On Communication and Persuasion, Part Four

And if brainwashing, fear, and torture are not effective means of “coercive persuasion” – which in the long run are not entirely effective – and if “coercive persuasion” fails to get as many people as possible to adopt the beliefs, ideas, mores, and norms of one’s group with the aim of controlling people through people’s adoption of such beliefs, ideas, mores, and norms, then perhaps a more palatable means of persuasion and thus control which can be employed by a group is the combination of money, seduction, and sex. This combination or strategy can persuade and control people to a certain extent, but the limits of such a combination and strategy are also manifest.

Hence, individual behavior is largely tailored towards advancing and promoting the “unitary interest” of the group to which an individual belongs. Also, in many cases, big groups end up getting divided into smaller groups, as in the case of political parties and religious groups which end up getting divided into either factions or sects. Families and tribes can also be considered as groups with a “unitary interest” which they seek to advance or promote. Smaller groups can emerge even within already small groups such as families and tribes, as evinced by an Afghan proverb which states: “It’s me and my brother against my family; it’s my family against my tribe; it’s my tribe against my province; it’s my province against my nation.”

Individual behavior also depends largely on the circumstances and situation facing the individual, as well as the image which the individual and the group to which the individual belongs to wishes to project to the broader population. Because human behavior and thus human communication and interaction is determined in large part by circumstances, situation, and image, it follows that many people are acting, as the 20th century sociologist Erving Goffman contended.

Because of the overriding factor that is “group conformity,” everything that is said by an individual has to be taken with a grain of salt. Even the graphs and statistics which certain groups like to dump on the public in order to project rationality, objectivity, and scientism have to be taken with a grain of salt.

When groups wish to recruit certain individuals, the main factor or issue which the group takes into account is the “gamesmanship” of the individual and how game worthy the individual is, according to Goffman. “Gamesmanship” has a number of dimensions, such as charm, personality, looks, intellect, and courage. The “course of action” and the moves which the individual initiates vis-à-vis other groups can make an impact on the broader group to which the individual belongs. In turn, it is entirely possible that one single move can make all the difference in the entire course of the “strategic interaction” between two different or opposing groups who seek to advance and promote their respective unitary interests or even align them through diplomacy and dialogue.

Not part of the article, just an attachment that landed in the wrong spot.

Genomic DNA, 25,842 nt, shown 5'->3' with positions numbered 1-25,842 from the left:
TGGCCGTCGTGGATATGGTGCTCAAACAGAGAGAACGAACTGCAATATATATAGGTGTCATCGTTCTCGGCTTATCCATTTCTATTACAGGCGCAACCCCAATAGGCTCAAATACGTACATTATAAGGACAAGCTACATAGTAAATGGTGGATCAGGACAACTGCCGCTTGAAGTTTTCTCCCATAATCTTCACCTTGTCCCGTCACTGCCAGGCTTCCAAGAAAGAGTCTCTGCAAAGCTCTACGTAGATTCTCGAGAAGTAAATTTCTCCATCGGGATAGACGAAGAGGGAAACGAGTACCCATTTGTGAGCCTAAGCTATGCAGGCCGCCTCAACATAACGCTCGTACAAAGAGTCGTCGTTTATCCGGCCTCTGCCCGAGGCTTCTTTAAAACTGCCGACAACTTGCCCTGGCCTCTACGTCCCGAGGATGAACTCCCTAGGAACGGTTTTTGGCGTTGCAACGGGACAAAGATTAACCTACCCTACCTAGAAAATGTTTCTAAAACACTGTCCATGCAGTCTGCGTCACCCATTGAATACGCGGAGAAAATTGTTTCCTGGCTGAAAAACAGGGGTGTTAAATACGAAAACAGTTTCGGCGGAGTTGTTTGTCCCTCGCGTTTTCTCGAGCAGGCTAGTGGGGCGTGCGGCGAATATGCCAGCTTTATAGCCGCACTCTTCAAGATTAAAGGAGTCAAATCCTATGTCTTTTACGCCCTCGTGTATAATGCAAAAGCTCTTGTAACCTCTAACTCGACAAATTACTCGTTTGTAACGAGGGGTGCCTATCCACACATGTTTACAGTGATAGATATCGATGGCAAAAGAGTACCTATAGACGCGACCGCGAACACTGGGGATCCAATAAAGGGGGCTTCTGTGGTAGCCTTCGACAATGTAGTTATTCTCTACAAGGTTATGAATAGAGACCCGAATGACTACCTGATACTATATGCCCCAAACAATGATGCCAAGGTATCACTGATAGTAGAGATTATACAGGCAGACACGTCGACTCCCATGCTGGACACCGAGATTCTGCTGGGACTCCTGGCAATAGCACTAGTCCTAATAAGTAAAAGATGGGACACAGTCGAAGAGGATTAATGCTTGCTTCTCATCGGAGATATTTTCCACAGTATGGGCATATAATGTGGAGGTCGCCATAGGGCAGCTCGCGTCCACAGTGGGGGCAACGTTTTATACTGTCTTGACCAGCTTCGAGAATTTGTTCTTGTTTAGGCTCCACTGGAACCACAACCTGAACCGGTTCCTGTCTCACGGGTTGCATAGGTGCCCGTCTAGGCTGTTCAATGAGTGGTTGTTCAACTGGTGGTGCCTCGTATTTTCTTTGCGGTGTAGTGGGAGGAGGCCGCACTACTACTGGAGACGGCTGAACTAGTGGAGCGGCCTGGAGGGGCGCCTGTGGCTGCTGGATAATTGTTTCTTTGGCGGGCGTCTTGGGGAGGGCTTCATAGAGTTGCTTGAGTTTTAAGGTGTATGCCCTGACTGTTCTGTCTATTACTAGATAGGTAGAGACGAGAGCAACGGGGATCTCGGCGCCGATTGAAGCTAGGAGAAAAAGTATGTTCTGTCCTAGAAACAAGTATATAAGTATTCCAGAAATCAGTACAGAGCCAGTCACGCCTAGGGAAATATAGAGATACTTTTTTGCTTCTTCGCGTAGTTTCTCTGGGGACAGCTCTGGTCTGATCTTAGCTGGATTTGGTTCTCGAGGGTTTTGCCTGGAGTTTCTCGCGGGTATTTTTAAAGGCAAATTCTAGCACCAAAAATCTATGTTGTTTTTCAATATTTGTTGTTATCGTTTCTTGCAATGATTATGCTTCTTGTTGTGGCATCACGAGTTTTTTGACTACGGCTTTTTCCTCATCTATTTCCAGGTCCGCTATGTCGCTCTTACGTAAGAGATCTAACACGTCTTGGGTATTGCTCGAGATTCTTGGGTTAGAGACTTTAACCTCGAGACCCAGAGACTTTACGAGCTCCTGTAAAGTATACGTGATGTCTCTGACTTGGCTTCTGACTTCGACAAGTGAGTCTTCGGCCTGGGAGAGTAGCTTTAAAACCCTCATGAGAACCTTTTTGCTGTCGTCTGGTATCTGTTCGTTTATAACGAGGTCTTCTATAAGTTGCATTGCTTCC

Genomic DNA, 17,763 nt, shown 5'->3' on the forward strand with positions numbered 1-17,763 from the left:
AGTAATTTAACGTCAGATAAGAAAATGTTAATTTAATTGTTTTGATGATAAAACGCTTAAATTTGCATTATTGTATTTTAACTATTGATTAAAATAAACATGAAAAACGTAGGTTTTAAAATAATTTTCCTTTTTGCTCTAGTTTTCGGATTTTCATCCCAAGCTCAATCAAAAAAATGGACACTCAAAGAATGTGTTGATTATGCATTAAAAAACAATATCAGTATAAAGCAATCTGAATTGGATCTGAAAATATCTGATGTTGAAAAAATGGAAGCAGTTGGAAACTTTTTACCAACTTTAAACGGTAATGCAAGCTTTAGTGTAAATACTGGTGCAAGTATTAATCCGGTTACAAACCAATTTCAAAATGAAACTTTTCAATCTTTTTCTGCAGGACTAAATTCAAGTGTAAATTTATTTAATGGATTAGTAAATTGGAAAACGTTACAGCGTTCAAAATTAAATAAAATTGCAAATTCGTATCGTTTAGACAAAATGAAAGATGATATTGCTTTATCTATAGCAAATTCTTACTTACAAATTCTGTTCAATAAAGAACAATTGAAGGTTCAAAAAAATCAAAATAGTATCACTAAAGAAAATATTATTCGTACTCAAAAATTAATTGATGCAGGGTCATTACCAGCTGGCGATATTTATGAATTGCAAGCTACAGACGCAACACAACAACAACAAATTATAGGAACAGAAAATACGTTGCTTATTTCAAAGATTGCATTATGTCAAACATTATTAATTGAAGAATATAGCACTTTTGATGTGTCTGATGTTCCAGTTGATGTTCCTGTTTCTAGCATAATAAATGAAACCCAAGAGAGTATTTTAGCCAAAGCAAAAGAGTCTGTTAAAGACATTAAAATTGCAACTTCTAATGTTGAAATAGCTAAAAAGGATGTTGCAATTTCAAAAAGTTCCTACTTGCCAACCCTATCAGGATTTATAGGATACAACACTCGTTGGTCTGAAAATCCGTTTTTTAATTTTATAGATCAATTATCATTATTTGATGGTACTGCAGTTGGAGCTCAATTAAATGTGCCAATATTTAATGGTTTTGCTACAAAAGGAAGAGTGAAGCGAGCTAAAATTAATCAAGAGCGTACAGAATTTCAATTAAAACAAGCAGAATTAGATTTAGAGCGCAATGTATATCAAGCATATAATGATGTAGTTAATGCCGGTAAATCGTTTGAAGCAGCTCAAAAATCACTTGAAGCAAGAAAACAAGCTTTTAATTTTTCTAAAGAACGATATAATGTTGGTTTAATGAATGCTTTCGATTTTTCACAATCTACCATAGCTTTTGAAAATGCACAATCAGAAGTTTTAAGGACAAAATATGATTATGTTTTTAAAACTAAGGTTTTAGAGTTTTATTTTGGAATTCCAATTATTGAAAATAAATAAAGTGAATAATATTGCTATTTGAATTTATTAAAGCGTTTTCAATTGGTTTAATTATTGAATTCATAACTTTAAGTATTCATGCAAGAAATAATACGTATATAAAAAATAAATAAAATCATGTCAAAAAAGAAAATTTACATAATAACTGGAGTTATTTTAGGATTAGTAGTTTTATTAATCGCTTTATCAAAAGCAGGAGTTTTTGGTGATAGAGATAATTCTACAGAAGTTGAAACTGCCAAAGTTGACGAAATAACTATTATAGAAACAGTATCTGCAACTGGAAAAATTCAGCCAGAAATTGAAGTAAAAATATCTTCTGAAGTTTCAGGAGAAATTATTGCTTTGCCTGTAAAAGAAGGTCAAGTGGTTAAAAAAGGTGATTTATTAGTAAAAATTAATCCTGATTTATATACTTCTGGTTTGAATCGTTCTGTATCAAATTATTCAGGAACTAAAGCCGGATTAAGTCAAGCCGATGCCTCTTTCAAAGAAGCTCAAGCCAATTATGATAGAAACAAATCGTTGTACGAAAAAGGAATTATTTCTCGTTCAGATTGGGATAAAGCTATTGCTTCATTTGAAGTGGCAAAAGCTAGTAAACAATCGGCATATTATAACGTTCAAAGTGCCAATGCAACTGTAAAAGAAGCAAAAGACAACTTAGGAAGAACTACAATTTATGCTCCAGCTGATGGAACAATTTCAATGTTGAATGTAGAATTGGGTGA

Arguably, of all the major determinants of social reality (i.e., beliefs and ideas, race, money, sex, institutions, and power), the one which leads to group formation and then sustains the group over the long run is beliefs, as well as ideas. Although the other major determinants of social reality are important, one can argue that beliefs and ideas prevail over the others as it pertains to what it is that actually forms and sustains groups and personal relationships in the long run. Thus, the free exchange and free flow of beliefs and ideas cannot be given a price tag when it comes to the preservation of a society’s broader social fabric, as long as the free exchange and free flow of beliefs and ideas is conducted in a peaceful and civil manner.

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